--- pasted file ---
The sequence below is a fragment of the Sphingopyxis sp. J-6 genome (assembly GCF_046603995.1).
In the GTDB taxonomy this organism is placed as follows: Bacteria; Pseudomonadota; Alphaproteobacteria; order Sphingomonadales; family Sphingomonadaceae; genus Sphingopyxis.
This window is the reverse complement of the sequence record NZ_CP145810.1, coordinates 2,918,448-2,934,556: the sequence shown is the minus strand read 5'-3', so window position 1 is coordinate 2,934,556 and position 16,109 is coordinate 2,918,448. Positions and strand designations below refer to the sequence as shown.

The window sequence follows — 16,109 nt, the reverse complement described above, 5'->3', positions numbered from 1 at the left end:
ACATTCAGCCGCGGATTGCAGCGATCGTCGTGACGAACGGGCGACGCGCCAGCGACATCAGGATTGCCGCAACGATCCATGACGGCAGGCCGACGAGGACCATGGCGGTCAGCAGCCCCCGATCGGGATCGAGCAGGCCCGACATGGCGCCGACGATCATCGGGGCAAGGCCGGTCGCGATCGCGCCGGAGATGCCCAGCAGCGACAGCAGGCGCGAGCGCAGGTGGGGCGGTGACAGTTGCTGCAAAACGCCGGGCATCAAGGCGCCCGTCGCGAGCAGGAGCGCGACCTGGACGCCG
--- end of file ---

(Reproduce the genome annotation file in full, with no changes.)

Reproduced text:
The sequence below is a fragment of the Sphingopyxis sp. J-6 genome (assembly GCF_046603995.1).
In the GTDB taxonomy this organism is placed as follows: Bacteria; Pseudomonadota; Alphaproteobacteria; order Sphingomonadales; family Sphingomonadaceae; genus Sphingopyxis.
This window is the reverse complement of the sequence record NZ_CP145810.1, coordinates 2,918,448-2,934,556: the sequence shown is the minus strand read 5'-3', so window position 1 is coordinate 2,934,556 and position 16,109 is coordinate 2,918,448. Positions and strand designations below refer to the sequence as shown.

The window sequence follows — 16,109 nt, the reverse complement described above, 5'->3', positions numbered from 1 at the left end:
ACATTCAGCCGCGGATTGCAGCGATCGTCGTGACGAACGGGCGACGCGCCAGCGACATCAGGATTGCCGCAACGATCCATGACGGCAGGCCGACGAGGACCATGGCGGTCAGCAGCCCCCGATCGGGATCGAGCAGGCCCGACATGGCGCCGACGATCATCGGGGCAAGGCCGGTCGCGATCGCGCCGGAGATGCCCAGCAGCGACAGCAGGCGCGAGCGCAGGTGGGGCGGTGACAGTTGCTGCAAAACGCCGGGCATCAAGGCGCCCGTCGCGAGCAGGAGCGCGACCTGGACGCCG